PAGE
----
The history books inform us that few wagons and carriages were found in Kings County before 1800. Thus it caused a stir when in 1823 or thereabouts a “Yankee peddler” arrived in Horton Corner with a horse-drawn wagon filled with tinware.
According to Mabel Nichols in The Devil’s Half Acre, it was the first wagon in the area and was quite a curiosity. People came from miles around to see the peddler’s “red wagon drawn by a white horse.” After the peddler sold his wares, Nichols said, the wagon and horse were purchased by James Delap Harris.
The arrival of the first wagon in the area was such a momentous event that it was deemed worthy of recording in the Wolfville history, Mud Creek – but with a different twist. “In 1816 a Yankee peddler brought a waggon load of tinware to Horton Corner and sold the outfit to Mrs. James Delap Harris.”
I’m interested in these historical tidbits because they mention a prominent citizen in Kentville’s history, the Hon. James Delap Harris. My interest was aroused when Ivan Smith e-mailed an extract from eBay regarding the sale of an 1824 five pound merchant scrip or note, issued by Kentville merchant James D. Harris. There was a bit of interesting history included in the sales pitch, explaining that merchants issued what amounted to their own money in the 19th century due to a general shortage of coins. “Many private merchants, well respected in their communities, took it upon themselves to issue paper small change notes to help alleviate the shortages,” reads the sales pitch.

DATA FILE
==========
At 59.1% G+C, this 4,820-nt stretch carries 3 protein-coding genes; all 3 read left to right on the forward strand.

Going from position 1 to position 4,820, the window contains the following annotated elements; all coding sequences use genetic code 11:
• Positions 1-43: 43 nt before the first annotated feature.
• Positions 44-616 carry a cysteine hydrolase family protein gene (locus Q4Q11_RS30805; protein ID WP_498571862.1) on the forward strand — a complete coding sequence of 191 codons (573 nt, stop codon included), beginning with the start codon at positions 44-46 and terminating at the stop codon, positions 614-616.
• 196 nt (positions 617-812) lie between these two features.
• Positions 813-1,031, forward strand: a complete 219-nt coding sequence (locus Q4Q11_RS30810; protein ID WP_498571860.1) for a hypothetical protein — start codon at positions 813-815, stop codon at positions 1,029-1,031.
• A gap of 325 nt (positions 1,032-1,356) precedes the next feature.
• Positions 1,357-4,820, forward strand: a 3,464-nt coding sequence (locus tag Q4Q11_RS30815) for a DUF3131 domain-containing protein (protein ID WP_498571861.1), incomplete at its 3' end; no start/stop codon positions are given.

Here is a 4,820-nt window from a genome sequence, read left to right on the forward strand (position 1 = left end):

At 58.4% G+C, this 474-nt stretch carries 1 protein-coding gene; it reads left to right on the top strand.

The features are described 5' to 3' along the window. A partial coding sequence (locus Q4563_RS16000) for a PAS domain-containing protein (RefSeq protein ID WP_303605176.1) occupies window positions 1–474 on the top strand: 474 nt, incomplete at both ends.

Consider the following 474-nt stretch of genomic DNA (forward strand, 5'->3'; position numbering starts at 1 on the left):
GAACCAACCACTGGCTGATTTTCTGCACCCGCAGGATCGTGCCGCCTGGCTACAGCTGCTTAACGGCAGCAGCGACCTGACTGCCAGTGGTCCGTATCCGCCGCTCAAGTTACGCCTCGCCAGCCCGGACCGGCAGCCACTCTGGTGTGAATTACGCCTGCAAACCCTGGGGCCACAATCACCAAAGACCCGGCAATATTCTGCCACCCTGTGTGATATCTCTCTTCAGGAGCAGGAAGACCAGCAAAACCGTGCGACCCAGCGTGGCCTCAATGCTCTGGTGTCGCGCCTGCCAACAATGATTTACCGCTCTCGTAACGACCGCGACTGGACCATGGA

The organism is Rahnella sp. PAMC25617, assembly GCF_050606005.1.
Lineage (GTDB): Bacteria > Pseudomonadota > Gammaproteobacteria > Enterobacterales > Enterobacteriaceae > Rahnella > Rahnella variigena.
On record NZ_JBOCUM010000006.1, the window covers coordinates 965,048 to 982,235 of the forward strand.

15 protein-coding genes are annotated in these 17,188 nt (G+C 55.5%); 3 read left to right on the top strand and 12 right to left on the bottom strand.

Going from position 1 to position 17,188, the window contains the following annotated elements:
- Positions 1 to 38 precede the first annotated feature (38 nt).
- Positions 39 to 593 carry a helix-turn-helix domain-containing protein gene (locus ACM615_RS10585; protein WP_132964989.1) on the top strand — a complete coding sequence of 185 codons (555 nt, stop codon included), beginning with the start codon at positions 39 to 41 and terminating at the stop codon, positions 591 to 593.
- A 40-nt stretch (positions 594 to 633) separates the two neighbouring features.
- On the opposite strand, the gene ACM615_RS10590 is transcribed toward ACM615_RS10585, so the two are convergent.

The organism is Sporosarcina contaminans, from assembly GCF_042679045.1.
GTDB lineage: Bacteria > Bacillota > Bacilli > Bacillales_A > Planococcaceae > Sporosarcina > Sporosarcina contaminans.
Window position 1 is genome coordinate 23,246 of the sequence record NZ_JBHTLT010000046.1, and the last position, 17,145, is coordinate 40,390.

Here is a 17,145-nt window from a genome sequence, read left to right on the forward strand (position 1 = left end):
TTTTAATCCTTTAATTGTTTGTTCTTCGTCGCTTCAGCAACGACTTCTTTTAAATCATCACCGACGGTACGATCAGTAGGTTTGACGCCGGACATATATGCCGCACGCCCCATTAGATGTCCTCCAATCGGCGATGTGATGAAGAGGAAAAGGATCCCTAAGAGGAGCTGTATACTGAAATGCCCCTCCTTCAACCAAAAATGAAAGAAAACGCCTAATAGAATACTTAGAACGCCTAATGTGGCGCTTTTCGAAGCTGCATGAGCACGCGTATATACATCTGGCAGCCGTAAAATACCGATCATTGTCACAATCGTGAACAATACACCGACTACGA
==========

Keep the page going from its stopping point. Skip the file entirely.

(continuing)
The stature of James D. Harris obviously was such that the community accepted his notes. The Harris genealogy, on file at Kings County Museum, contains the following on James: He was a “prominent merchant and leading citizen of Kentville. Later he became a member of the Legislative Council at Halifax. He and his wife were long considered among the more important people of Kings County and the Province.”
James, a Planter descendant, was born in Cornwallis in 1782; he died in Halifax in 1858 and is buried in Oak Grove cemetery in Kentville. I scoured a number of history books for mention of James and came up with bits and pieces but little biographical information. He is mentioned at least four times in Eaton’s Kings County history, once in Louis Comeau’s Kentville history, once in the Mud Creek history as already quoted, and four times in Mabel Nichols book.
From these books, I found that James operated the first drugstore in Kentville. Mabel Nichols writes that James established the store in 1868 in partnership with Caleb H. Rand and L. J. Cogswell.
In his Kings County history, Arthur W. H. Eaton traces James’ ancestry back to the Planter grantee, Lebbeus Harris from Connecticut. Lebbeus represented Horton in the Legislature from 1761 to 1765 and James was to follow in his footsteps. Eaton lists James as a member of the provincial government and confirms his importance in the Kings County community. James’s tombstone reads that he was a “member of her Majesty’s Legislature Council for Nova Scotia.
Eaton agrees with Nichols in that James was an early Kentville merchant, one of the first after Henry Magee. However, Eaton writes that James ran a general store, not a drugstore. But perhaps in the 19th-century general stores and drugstores were synonymous.